Meta Is Spending More Than $1 Billion per Month on Metaverse

Image of Mark Zuckerberg's metaverse avatar in front of Eiffel Tower and Cathedral

Meta has released its final quarterly and full year financial results for 2022, and the results are…mixed for the company formerly known as Facebook. Meta’s revenue slightly exceeded analyst’s expectations, but nonetheless the tech giant hasn’t fully recovered from what’s been a difficult past 12-months.

In the immediate aftermath of the results release, Meta’s stock value jumped by more than 17%, signaling renewed confidence from investors. However there’s probably still a lot worth considering before jumping on the buy Meta bandwagon.

The big points: Mark Zuckerberg’s expensive attempted pivot towards virtual reality continues to accelerate unabated. The company beat Wall Street revenue expectations about 2%. Yet Meta’s 2022 revenue is still down by more than 1% compared with 2021’s. For just the last quarter of 2022 compared with the same time frame in 2021, that drop was even more pronounced, at greater than 4%. Though the company saw an upward swing in both advertising revenue and income from its apps (Facebook, Instagram, Messenger, and WhatsApp), it wasn’t enough to make up for the previous declines.

In case you’ve been under a rock (or just offline), here’s a little refresher: 2022 and the beginning of 2023 has been a tough time period for Meta along with basically every other major tech company. In the second quarter of last year, Meta reported its first ever revenue decline in company history, with its income dropping by 1%. Then, in the third quarter of last year, the company quadrupled that decline—still netting profit, but about 4% less than it did during the same quarter in 2021 (a move the company has repeated this most recent quarter).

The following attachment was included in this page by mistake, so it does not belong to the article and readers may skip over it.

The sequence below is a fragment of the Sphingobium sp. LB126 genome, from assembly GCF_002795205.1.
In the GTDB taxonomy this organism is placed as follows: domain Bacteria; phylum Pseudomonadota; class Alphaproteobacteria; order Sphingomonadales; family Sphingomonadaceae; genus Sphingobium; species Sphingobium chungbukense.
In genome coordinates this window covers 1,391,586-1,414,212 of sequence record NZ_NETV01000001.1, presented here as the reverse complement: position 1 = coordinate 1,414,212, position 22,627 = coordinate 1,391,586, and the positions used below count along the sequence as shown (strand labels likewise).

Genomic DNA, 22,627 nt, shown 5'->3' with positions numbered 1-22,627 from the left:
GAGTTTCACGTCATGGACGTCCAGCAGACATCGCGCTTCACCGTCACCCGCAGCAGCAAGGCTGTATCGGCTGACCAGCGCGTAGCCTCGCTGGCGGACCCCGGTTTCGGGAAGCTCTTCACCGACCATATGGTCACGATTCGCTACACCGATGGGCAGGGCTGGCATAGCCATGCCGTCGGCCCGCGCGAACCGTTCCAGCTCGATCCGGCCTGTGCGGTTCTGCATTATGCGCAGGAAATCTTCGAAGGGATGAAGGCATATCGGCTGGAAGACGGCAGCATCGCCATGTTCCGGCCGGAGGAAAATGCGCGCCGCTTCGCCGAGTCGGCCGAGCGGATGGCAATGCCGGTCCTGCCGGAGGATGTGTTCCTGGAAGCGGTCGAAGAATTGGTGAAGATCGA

With back-to-back poor earnings, Meta lost about $700 billion in market value between October 2021 and October 2022. Over the summer, the company announced it would cease its contracts with news publishers, and no longer pay for news content on Facebook. Zuck then enacted mass layoffs in November 2022—another first—cutting about 11,000 employees.

Yet all the while, CEO Zuckerberg has kept pushing towards VR, even with little to show for the efforts thus far. In the first three quarters of 2022, Meta lost more than $9.4 billion in the money pit that has become the company’s “Reality Labs,” i.e. the group of people responsible for the apparent mess that is the metaverse. Somehow, between last year’s third and fourth quarters, that rate of VR spending increased even more. The company lost an additional $4.28 billion on its Reality Labs in the last three months of 2022, compared with about $3.67 billion in losses in the preceding three months.

Bonus: though the spending on Meta’s metaverse projects, including its VR hardware, has been increasing—the year over year revenue from those projects has declined.

In 2023, the company expects its total expenses to be lower than previously forecast, as noted in the Wednesday report. However, Meta didn’t specify if that means it will be backing off of metaverse spending.

In efforts to calm investors in November, Zuckerberg said that WhatsApp and Messenger would be the company’s future focal points for boosting income. Yet the company’s meh app revenue suggests that that money machine hasn’t fully materialized yet.

But hey, to be fair, let’s end on some good news for Meta. The money the company had/has to pay out to its laid off employees hasn’t set it back too much. “The impact of the severance and other personnel costs recorded in the fourth quarter of 2022 was not material after offsetting with the savings from the decreases in payroll, bonus and other benefits expenses,” Meta wrote in its quarterly press release. Yippee!

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